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    Chlamydia trachomatis Slc1 is a type III secretion chaperone that enhances the translocation of its invasion effector substrate TARP

    Brinkworth, A.J. and Malcolm, D.S. and Pedrosa, A.T. and Roguska, K. and Shahbazian, S. and Graham, J.E. and Hayward, Richard and Carabeo, R.A. (2011) Chlamydia trachomatis Slc1 is a type III secretion chaperone that enhances the translocation of its invasion effector substrate TARP. Molecular Microbiology 82 (1), pp. 131-144. ISSN 0950-382X.

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    Abstract

    Bacterial type III secretion system (T3SS) chaperones pilot substrates to the export apparatus in a secretion-competent state, and are consequently central to the translocation of effectors into target cells. Chlamydia trachomatis is a genetically intractable obligate intracellular pathogen that utilizes T3SS effectors to trigger its entry into mammalian cells. The only well-characterized T3SS effector is TARP (translocated actin recruitment protein), but its chaperone is unknown. Here we exploited a known structural signature to screen for putative type III secretion chaperones encoded within the C. trachomatis genome. Using bacterial two-hybrid, co-precipitation, cross-linking and size exclusion chromatography we show that Slc1 (SycE-like chaperone 1; CT043) specifically interacts with a 200-amino-acid residue N-terminal region of TARP (TARP1–200). Slc1 formed homodimers in vitro, as shown in cross-linking and gel filtration experiments. Biochemical analysis of an isolated Slc1–TARP1–200 complex was consistent with a characteristic 2:1 chaperone–effector stoichiometry. Furthermore, Slc1 was co-immunoprecipitated with TARP from C. trachomatis elementary bodies. Also, coexpression of Slc1 specifically enhanced host cell translocation of TARP by a heterologous Yersinia enterocolitica T3SS. Taken together, we propose Slc1 as a chaperone of the C. trachomatis T3SS effector TARP.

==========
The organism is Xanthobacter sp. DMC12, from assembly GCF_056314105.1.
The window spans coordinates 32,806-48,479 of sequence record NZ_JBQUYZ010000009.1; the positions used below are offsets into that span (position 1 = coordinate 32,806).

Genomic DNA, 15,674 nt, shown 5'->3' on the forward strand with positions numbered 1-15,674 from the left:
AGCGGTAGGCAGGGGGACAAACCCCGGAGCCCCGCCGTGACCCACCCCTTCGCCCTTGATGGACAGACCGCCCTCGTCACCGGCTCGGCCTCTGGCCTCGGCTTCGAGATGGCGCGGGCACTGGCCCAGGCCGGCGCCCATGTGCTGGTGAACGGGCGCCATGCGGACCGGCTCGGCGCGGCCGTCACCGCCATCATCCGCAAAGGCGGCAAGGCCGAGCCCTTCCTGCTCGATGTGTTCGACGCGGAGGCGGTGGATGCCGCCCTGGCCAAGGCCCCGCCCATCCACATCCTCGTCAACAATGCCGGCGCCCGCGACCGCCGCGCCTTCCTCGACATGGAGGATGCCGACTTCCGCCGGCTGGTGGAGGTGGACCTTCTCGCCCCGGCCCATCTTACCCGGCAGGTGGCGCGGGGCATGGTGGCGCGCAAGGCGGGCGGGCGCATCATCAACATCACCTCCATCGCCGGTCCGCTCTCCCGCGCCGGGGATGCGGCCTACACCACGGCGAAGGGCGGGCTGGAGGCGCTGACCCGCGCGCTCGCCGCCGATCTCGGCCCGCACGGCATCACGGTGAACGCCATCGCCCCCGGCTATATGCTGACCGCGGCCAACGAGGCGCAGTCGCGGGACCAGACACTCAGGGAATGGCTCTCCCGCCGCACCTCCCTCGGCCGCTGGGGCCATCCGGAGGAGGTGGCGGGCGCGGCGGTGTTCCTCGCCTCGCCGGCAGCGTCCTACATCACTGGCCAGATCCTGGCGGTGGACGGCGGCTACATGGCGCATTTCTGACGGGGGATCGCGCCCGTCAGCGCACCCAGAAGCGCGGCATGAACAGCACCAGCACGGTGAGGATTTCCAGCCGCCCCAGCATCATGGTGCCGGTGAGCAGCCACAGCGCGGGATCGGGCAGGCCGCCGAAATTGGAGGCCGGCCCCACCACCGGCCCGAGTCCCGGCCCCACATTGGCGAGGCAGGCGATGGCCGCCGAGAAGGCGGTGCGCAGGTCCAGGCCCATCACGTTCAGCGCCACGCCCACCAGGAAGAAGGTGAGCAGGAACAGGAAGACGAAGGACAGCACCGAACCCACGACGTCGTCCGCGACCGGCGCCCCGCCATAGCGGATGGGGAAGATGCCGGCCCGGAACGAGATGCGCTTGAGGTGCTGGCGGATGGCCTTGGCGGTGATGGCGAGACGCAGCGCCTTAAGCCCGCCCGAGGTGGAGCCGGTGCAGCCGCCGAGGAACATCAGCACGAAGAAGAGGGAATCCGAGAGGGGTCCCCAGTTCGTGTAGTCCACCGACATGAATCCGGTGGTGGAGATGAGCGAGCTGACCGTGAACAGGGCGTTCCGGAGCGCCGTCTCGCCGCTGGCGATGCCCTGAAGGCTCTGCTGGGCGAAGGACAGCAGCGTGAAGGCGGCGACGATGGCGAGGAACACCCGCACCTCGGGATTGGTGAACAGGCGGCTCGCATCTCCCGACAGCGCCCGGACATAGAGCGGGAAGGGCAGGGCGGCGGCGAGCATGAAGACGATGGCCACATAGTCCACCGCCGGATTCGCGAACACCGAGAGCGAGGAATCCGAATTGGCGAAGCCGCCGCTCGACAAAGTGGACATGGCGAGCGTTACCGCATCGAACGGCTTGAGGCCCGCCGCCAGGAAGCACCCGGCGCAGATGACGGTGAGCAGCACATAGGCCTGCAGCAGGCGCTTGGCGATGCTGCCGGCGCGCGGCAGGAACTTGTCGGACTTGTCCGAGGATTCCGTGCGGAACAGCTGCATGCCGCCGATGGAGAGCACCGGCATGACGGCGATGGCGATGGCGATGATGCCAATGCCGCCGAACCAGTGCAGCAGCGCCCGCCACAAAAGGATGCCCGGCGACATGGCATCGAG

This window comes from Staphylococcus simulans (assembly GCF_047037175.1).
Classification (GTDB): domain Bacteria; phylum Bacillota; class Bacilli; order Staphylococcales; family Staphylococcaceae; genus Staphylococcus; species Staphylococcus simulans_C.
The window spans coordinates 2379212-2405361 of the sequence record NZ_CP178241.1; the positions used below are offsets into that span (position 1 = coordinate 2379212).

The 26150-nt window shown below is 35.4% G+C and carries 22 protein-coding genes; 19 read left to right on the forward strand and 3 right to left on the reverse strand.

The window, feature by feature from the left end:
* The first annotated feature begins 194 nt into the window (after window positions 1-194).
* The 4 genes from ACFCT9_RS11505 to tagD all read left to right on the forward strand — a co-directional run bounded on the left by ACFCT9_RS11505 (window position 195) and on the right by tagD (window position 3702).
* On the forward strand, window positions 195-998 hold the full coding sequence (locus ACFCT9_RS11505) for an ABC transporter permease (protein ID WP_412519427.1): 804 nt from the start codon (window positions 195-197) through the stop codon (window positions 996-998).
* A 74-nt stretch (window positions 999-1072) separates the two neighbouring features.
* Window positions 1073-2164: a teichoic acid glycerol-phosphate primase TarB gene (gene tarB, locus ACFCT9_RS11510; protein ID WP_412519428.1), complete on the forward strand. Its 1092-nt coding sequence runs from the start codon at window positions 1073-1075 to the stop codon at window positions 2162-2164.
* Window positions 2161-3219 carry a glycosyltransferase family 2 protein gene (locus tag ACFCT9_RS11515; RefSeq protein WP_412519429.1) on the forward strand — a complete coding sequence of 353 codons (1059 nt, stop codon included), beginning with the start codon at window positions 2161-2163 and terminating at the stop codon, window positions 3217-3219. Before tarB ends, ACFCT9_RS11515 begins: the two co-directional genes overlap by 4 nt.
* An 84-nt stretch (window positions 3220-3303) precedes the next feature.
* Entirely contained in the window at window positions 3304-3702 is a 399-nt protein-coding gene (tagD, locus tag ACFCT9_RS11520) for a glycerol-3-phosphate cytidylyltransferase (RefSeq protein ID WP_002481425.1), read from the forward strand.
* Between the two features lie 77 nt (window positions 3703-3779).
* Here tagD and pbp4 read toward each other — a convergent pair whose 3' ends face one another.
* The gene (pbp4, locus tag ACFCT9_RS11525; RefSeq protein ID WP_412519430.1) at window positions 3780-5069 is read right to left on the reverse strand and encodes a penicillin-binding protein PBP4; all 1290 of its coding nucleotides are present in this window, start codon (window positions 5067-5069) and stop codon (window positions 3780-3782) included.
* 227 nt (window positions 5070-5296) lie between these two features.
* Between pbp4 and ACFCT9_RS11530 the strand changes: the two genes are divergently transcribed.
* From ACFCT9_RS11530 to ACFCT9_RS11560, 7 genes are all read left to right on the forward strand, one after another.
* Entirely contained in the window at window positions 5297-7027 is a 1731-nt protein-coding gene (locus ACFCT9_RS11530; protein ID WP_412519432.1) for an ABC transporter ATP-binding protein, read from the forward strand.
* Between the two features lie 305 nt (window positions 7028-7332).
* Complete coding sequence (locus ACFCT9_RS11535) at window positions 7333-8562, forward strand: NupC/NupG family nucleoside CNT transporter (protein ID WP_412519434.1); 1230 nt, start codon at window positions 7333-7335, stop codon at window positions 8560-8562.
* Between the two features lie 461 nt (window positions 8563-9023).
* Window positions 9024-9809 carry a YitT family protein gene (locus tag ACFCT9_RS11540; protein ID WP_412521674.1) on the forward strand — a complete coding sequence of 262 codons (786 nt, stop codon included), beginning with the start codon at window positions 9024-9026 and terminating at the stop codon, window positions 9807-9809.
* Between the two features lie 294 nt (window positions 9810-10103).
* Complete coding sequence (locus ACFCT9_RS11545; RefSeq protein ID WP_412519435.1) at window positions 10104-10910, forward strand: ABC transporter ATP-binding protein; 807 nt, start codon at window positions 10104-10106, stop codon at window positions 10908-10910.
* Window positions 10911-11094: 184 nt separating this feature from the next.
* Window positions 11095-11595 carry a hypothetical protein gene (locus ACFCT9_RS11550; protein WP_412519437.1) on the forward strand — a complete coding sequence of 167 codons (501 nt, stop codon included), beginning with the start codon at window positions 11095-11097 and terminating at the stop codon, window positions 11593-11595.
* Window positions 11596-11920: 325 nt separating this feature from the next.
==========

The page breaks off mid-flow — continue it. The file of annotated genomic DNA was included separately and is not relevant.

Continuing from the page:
Metadata

    Item Type: Article
    School: Birkbeck Schools and Departments > School of Science > Biological Sciences
    Research Centre: Structural Molecular Biology, Institute of (ISMB)
    Depositing User: Administrator
    Date Deposited: 16 May 2013 09:31
    Last Modified: 06 Dec 2016 11:15
    URI: http://eprints.bbk.ac.uk/id/eprint/6785

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